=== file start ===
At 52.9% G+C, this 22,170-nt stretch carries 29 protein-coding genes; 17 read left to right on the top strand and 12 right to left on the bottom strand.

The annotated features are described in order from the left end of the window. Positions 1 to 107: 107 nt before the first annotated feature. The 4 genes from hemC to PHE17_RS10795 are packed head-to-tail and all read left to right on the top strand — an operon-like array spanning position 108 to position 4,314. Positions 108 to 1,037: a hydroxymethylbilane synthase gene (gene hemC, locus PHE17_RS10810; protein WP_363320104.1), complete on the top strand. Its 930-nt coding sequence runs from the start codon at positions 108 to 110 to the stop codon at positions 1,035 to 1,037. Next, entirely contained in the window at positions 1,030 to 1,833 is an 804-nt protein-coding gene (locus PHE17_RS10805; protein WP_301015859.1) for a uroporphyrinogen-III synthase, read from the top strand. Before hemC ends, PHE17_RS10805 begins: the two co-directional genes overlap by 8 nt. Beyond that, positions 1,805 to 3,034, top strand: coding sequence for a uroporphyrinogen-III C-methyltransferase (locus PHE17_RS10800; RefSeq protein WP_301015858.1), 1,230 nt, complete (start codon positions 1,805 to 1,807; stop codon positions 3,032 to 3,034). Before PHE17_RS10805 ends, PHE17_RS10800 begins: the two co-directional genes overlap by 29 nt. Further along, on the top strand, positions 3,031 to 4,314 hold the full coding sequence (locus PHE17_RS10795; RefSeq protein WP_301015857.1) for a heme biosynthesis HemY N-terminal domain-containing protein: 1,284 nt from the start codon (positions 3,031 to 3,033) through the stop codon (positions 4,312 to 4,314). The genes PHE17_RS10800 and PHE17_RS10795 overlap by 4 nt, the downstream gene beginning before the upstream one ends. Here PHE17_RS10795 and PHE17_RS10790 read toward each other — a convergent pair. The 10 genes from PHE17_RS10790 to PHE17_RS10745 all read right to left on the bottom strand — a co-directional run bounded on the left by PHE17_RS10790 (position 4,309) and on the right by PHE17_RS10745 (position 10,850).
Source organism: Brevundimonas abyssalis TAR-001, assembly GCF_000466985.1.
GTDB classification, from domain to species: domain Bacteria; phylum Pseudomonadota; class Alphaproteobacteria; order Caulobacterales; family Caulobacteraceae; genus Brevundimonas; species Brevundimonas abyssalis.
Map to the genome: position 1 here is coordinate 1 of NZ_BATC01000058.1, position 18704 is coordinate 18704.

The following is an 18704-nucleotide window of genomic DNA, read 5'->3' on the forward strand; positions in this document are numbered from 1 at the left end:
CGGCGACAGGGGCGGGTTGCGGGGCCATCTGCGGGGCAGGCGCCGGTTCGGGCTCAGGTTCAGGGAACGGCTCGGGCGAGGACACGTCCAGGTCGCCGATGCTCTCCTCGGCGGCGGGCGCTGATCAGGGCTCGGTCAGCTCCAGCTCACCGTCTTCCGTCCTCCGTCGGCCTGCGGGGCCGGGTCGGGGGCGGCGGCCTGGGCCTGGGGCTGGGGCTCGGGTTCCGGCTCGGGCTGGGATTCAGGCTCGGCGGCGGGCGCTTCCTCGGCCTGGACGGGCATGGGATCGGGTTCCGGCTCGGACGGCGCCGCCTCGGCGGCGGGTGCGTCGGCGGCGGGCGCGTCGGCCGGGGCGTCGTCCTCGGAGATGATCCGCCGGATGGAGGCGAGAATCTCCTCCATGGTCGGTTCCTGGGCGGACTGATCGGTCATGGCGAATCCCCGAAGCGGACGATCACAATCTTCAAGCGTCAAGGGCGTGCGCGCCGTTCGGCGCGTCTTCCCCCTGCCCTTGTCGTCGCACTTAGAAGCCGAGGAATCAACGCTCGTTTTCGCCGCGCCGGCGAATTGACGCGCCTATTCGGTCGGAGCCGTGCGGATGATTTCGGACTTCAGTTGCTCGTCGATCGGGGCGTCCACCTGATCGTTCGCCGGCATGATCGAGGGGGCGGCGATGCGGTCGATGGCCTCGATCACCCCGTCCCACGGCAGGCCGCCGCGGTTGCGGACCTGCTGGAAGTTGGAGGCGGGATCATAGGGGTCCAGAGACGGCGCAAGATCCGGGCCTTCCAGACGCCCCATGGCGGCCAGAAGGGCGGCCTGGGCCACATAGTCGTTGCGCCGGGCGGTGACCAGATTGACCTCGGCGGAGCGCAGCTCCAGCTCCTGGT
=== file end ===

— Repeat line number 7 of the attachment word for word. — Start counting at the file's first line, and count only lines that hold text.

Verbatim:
CGGCGACAGGGGCGGGTTGCGGGGCCATCTGCGGGGCAGGCGCCGGTTCGGGCTCAGGTTCAGGGAACGGCTCGGGCGAGGACACGTCCAGGTCGCCGATGCTCTCCTCGGCGGCGGGCGCTGATCAGGGCTCGGTCAGCTCCAGCTCACCGTCTTCCGTCCTCCGTCGGCCTGCGGGGCCGGGTCGGGGGCGGCGGCCTGGGCCTGGGGCTGGGGCTCGGGTTCCGGCTCGGGCTGGGATTCAGGCTCGGCGGCGGGCGCTTCCTCGGCCTGGACGGGCATGGGATCGGGTTCCGGCTCGGACGGCGCCGCCTCGGCGGCGGGTGCGTCGGCGGCGGGCGCGTCGGCCGGGGCGTCGTCCTCGGAGATGATCCGCCGGATGGAGGCGAGAATCTCCTCCATGGTCGGTTCCTGGGCGGACTGATCGGTCATGGCGAATCCCCGAAGCGGACGATCACAATCTTCAAGCGTCAAGGGCGTGCGCGCCGTTCGGCGCGTCTTCCCCCTGCCCTTGTCGTCGCACTTAGAAGCCGAGGAATCAACGCTCGTTTTCGCCGCGCCGGCGAATTGACGCGCCTATTCGGTCGGAGCCGTGCGGATGATTTCGGACTTCAGTTGCTCGTCGATCGGGGCGTCCACCTGATCGTTCGCCGGCATGATCGAGGGGGCGGCGATGCGGTCGATGGCCTCGATCACCCCGTCCCACGGCAGGCCGCCGCGGTTGCGGACCTGCTGGAAGTTGGAGGCGGGATCATAGGGGTCCAGAGACGGCGCAAGATCCGGGCCTTCCAGACGCCCCATGGCGGCCAGAAGGGCGGCCTGGGCCACATAGTCGTTGCGCCGGGCGGTGACCAGATTGACCTCGGCGGAGCGCAGCTCCAGCTCCTGGT